Above and into the falls

We live in a region of rivers and dams. Back when this country was more a hope than a reality, this was the river where America’s transition to industrialization began.

According to the National Parks guide:

“The Blackstone River Valley of Massachusetts and Rhode Island is the “Birthplace of the American Industrial Revolution,” the place where America made the transformation from Farm to Factory. America’s first textile mill could have been built along practically any river on the eastern seaboard, but in 1790 the forces of capital, ingenuity, mechanical know-how and skilled labor came together at Pawtucket, Rhode Island where the Blackstone River provided the power that kicked off America’s drive to industrialization.”

It’s easy to see our history when you live in the Blackstone Valley. There were 46 dams on the Blackstone River. There are some fewer now. They are trying to remove dams and let the river run freely. But wherever you see a dam, there was a mill, a factory, or both at that turning of the river.

Photo: Garry Armstrong – Below the falls

The soil supporting these dams is terminally hazardous. Packed behind the dams, it can’t spread its poison downstream. Allowed to run into the rivers, it could easily poison the river that was saved from (and is still being saved from) some of the worst pollution anywhere in the world. In the mid 1974, the Blackstone was considered one of the three most polluted rivers in the U.S. Today, it’s a living river filled with birds and fish and even some humans enjoying its waters.

Waiting on the Mumford River in Uxbridge

Most of the remaining dams will stay where they are. The danger to the environment that would come with removing them is incalculable. Thus we enjoy the beauty of the dams. Swans, geese, ducks, divers and the occasional beavers enjoy the calm waters. While swimming is still forbidden both because of the still somewhat polluted water and the dangerous currents in the river, trout breed there and the river is open for kayaking, canoeing, and fishing along many banks.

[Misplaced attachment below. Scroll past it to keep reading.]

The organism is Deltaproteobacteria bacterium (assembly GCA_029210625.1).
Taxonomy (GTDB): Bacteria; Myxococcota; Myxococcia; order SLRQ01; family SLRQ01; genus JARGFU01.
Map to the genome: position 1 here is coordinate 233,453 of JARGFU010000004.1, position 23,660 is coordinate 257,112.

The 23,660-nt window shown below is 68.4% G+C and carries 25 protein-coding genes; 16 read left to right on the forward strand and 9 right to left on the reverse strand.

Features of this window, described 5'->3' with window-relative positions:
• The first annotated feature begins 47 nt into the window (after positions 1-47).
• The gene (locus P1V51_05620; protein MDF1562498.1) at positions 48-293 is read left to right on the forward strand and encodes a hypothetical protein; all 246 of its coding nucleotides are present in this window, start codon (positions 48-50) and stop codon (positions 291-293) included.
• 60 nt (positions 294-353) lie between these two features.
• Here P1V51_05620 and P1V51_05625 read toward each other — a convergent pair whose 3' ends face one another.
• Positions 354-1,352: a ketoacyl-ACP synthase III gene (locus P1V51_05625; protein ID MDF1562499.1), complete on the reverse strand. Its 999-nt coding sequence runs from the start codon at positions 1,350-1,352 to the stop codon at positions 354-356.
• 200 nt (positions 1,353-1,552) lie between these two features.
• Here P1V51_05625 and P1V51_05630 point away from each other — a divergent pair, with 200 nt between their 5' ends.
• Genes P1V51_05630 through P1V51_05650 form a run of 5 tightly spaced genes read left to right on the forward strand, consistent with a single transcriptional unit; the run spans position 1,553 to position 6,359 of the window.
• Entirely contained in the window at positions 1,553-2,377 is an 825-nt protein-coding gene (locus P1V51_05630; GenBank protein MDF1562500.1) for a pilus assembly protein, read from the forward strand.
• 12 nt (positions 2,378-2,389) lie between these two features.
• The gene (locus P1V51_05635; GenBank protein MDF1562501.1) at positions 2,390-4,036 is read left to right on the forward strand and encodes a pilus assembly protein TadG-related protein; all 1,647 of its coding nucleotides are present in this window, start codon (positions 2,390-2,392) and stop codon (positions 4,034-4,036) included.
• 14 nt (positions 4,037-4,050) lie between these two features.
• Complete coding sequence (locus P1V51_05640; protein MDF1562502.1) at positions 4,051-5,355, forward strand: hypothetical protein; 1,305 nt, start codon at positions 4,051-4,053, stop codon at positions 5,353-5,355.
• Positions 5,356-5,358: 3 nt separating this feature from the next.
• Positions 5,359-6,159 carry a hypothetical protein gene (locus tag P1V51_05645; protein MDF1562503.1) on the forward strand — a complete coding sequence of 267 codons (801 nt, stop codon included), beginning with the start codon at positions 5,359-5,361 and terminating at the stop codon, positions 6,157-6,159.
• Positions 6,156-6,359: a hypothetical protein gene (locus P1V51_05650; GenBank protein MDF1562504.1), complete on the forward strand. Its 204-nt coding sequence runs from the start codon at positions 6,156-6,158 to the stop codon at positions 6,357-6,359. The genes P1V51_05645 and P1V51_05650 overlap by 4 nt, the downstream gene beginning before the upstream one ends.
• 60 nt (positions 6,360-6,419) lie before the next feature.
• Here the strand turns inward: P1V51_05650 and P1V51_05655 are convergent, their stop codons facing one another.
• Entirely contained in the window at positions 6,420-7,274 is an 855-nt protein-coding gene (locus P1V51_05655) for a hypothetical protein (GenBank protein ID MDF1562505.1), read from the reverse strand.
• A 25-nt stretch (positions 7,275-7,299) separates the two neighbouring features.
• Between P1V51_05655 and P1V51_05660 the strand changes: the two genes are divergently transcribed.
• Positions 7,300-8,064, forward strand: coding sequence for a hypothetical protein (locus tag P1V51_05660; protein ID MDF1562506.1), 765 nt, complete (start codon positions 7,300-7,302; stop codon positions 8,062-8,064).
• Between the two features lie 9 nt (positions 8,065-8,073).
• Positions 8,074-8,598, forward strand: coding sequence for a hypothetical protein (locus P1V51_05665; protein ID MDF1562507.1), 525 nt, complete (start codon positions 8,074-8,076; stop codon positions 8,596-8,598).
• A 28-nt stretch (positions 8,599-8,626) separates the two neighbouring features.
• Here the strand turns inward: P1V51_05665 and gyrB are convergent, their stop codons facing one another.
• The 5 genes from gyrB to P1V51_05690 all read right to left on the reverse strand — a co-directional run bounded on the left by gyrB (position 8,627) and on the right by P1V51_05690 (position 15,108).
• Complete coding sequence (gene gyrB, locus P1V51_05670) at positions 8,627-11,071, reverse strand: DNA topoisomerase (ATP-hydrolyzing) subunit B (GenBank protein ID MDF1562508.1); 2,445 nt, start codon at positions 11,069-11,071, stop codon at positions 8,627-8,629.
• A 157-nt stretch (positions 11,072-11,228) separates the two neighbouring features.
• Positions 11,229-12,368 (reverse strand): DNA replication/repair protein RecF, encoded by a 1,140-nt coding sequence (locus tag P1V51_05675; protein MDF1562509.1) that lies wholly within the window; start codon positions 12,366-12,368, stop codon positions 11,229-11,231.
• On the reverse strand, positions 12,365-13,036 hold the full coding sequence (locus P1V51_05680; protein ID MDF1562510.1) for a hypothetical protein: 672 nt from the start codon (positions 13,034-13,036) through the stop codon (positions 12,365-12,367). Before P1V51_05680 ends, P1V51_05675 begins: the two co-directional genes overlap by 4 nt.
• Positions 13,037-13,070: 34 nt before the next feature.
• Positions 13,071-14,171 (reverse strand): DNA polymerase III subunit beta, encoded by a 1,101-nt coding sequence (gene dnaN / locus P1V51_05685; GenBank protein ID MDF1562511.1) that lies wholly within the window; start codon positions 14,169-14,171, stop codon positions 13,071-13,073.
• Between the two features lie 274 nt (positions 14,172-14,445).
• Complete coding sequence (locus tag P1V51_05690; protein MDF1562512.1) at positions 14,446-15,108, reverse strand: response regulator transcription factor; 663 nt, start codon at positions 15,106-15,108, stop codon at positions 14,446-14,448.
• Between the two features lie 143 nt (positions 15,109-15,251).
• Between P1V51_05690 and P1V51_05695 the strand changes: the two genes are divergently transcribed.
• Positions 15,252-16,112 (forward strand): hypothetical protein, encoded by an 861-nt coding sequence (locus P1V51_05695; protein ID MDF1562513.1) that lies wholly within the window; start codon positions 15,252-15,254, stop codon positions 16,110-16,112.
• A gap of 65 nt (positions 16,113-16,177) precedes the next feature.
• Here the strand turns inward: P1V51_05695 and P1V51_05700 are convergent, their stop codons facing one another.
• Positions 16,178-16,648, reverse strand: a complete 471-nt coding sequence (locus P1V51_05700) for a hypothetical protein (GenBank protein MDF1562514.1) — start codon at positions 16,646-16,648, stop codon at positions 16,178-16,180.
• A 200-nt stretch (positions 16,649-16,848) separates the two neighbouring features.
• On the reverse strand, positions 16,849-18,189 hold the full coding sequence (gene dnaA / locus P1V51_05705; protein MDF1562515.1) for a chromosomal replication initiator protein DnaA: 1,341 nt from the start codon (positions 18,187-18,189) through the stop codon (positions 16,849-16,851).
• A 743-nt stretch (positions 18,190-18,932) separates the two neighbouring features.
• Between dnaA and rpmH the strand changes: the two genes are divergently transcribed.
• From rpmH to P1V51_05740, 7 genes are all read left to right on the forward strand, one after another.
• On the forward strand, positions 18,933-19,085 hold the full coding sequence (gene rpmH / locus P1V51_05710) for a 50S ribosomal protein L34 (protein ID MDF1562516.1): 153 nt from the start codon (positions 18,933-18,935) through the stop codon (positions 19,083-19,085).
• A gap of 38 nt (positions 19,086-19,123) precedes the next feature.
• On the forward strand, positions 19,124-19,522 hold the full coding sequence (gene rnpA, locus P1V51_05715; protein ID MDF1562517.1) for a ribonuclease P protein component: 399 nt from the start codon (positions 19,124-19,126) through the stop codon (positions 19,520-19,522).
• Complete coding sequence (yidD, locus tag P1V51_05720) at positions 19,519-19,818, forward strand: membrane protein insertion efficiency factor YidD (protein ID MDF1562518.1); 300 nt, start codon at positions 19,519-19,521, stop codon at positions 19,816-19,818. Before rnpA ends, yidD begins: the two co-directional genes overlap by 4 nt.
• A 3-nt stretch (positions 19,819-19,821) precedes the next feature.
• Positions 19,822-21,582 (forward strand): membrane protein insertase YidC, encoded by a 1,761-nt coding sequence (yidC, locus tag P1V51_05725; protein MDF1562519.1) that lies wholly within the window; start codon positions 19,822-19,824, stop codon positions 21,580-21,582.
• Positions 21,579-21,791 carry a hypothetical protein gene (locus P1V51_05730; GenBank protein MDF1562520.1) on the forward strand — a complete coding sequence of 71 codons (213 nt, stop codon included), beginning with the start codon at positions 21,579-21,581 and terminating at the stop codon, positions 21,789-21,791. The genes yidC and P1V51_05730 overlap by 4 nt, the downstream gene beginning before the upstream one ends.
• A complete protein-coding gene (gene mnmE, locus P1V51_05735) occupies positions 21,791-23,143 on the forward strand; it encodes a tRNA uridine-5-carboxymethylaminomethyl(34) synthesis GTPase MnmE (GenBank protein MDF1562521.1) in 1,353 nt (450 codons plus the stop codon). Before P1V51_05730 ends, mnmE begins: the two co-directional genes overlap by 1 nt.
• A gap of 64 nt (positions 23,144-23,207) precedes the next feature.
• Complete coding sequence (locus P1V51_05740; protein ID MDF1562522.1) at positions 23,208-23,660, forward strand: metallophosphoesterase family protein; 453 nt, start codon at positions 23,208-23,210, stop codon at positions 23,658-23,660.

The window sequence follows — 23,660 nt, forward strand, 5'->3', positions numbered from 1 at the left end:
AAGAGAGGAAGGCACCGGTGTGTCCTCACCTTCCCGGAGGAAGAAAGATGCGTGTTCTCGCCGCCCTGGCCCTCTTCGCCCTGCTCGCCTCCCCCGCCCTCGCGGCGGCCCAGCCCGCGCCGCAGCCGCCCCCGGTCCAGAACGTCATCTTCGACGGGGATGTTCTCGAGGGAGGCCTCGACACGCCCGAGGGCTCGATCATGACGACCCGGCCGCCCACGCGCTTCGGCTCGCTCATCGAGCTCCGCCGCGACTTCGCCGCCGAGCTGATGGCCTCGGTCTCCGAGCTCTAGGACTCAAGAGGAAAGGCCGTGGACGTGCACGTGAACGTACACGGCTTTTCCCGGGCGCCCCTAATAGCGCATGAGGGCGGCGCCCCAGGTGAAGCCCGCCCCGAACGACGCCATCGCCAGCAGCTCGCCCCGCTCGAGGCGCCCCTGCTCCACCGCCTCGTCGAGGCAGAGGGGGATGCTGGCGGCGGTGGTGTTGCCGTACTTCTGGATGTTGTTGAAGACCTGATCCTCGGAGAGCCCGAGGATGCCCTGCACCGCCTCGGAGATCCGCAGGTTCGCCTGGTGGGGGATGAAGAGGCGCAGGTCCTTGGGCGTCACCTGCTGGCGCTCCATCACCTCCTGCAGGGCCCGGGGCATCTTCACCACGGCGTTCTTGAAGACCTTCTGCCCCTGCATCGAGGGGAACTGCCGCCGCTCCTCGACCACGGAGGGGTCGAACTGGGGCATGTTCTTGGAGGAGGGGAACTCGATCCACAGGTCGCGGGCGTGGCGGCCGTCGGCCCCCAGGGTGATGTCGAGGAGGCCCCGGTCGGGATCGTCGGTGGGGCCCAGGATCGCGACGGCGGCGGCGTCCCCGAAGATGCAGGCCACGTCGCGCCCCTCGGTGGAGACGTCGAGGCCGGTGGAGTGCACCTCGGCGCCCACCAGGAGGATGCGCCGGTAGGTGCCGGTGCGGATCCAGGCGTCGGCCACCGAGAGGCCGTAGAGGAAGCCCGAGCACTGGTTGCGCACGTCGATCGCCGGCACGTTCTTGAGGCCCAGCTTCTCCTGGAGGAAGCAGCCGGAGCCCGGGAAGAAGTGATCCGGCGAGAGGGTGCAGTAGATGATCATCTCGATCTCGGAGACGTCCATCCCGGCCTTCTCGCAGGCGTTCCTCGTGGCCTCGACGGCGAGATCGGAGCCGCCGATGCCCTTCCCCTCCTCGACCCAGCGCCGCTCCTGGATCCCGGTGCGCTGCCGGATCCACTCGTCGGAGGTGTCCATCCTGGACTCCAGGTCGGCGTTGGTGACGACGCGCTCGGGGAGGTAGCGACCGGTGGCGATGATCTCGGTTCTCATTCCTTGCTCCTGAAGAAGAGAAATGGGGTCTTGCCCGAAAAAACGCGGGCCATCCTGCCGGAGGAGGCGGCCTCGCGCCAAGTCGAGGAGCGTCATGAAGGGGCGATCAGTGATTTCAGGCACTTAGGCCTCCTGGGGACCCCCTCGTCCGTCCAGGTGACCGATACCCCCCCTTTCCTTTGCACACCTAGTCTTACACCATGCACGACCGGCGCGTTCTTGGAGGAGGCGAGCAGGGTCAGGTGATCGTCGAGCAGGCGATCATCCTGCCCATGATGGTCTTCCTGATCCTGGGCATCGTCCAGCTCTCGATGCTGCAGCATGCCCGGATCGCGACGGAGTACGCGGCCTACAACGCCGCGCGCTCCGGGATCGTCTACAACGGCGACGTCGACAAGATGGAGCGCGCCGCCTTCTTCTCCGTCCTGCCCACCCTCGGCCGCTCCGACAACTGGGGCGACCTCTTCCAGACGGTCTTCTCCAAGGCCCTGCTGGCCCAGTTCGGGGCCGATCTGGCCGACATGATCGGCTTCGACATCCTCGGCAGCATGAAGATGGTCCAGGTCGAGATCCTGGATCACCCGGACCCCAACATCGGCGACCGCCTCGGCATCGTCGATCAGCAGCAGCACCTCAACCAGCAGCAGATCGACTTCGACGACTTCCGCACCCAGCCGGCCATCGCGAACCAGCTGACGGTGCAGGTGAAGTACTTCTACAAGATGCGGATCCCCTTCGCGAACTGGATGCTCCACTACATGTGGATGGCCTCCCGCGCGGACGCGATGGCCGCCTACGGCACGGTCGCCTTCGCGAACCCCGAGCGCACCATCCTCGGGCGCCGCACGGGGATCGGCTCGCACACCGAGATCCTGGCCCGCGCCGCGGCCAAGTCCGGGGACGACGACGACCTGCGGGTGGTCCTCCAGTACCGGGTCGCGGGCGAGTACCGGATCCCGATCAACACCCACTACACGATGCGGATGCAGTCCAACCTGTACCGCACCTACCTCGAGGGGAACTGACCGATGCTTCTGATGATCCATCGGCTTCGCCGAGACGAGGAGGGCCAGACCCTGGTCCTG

Waiting and the rush

All the dams were built between 1789 and the early 1900s. Each dam is unique to its place on the river and built of natural local stone.

The pool that forms in the pond before the waterfall is always as still as a glass mirror. It’s remarkable how clear and shiny that water is. Barely a ripple to announce the imminent falling of water over a dam that may be just inches away.

I participate in WordPress’ Weekly Photo Challenge 2017

39 thoughts on “BEFORE THE FALL

  1. Beautiful photos. I love waterfalls and dams. Here’s to people realizing if you shouldn’t swim in the water, you shouldn’t be eating to the fish caught it in.


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  3. Lovely Photos’ Marilyn, and a (sort of) happy ending story to boot! 🙂

    I saw your Blackstone Dam on Google Earth, looks a nice place for a ramble.-Your pics do it better justice!



    • There was a lot of clever thinking involved in turning the Blackstone into one 46 mile long energy source. But the poisons have lingered long and will probably never disappear. Nothing will make earth that poisonous vanish. You can’t bury it deep enough. It’s like radiation and I’m not sure it has a half life.

      Liked by 1 person

  4. Beautiful scenery, and a wonderful story of reclamation of polluted water. There are efforts to destroy several of California’s large dams — and now I know another reason not to do that! One of the by-products of wildfires here is the silting of dammed lakes, along with the erosion of all those chemicals used to put out the fire, which end up in the lake along with the silt!